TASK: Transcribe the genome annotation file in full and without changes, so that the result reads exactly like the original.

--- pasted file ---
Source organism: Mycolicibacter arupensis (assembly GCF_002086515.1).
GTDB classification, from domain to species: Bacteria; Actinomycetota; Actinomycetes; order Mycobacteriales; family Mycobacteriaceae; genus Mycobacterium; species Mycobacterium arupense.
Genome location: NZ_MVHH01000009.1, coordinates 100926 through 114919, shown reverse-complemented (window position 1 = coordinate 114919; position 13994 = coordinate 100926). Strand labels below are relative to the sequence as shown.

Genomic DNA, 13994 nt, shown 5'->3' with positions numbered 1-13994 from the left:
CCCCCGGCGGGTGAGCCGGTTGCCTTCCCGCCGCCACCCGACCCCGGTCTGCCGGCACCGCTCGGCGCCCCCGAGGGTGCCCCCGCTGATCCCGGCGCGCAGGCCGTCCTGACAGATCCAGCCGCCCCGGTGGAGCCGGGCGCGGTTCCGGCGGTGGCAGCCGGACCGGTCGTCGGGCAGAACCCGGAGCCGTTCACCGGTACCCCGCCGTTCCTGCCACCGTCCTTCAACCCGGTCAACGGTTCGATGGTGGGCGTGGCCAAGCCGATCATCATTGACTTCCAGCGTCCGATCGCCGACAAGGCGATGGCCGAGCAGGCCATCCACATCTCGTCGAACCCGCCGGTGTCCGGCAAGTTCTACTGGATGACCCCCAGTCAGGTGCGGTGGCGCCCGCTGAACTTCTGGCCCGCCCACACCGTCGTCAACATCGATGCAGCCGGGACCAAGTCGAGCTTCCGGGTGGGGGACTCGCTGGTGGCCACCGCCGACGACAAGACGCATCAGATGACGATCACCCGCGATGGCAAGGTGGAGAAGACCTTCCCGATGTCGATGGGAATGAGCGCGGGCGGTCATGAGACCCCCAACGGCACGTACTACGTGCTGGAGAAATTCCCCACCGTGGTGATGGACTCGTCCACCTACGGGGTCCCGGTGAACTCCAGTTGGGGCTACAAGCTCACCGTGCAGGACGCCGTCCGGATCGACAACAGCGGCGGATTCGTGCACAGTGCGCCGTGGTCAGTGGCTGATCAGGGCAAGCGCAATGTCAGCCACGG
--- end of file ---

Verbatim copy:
Source organism: Mycolicibacter arupensis (assembly GCF_002086515.1).
GTDB classification, from domain to species: Bacteria; Actinomycetota; Actinomycetes; order Mycobacteriales; family Mycobacteriaceae; genus Mycobacterium; species Mycobacterium arupense.
Genome location: NZ_MVHH01000009.1, coordinates 100926 through 114919, shown reverse-complemented (window position 1 = coordinate 114919; position 13994 = coordinate 100926). Strand labels below are relative to the sequence as shown.

Genomic DNA, 13994 nt, shown 5'->3' with positions numbered 1-13994 from the left:
CCCCCGGCGGGTGAGCCGGTTGCCTTCCCGCCGCCACCCGACCCCGGTCTGCCGGCACCGCTCGGCGCCCCCGAGGGTGCCCCCGCTGATCCCGGCGCGCAGGCCGTCCTGACAGATCCAGCCGCCCCGGTGGAGCCGGGCGCGGTTCCGGCGGTGGCAGCCGGACCGGTCGTCGGGCAGAACCCGGAGCCGTTCACCGGTACCCCGCCGTTCCTGCCACCGTCCTTCAACCCGGTCAACGGTTCGATGGTGGGCGTGGCCAAGCCGATCATCATTGACTTCCAGCGTCCGATCGCCGACAAGGCGATGGCCGAGCAGGCCATCCACATCTCGTCGAACCCGCCGGTGTCCGGCAAGTTCTACTGGATGACCCCCAGTCAGGTGCGGTGGCGCCCGCTGAACTTCTGGCCCGCCCACACCGTCGTCAACATCGATGCAGCCGGGACCAAGTCGAGCTTCCGGGTGGGGGACTCGCTGGTGGCCACCGCCGACGACAAGACGCATCAGATGACGATCACCCGCGATGGCAAGGTGGAGAAGACCTTCCCGATGTCGATGGGAATGAGCGCGGGCGGTCATGAGACCCCCAACGGCACGTACTACGTGCTGGAGAAATTCCCCACCGTGGTGATGGACTCGTCCACCTACGGGGTCCCGGTGAACTCCAGTTGGGGCTACAAGCTCACCGTGCAGGACGCCGTCCGGATCGACAACAGCGGCGGATTCGTGCACAGTGCGCCGTGGTCAGTGGCTGATCAGGGCAAGCGCAATGTCAGCCACGG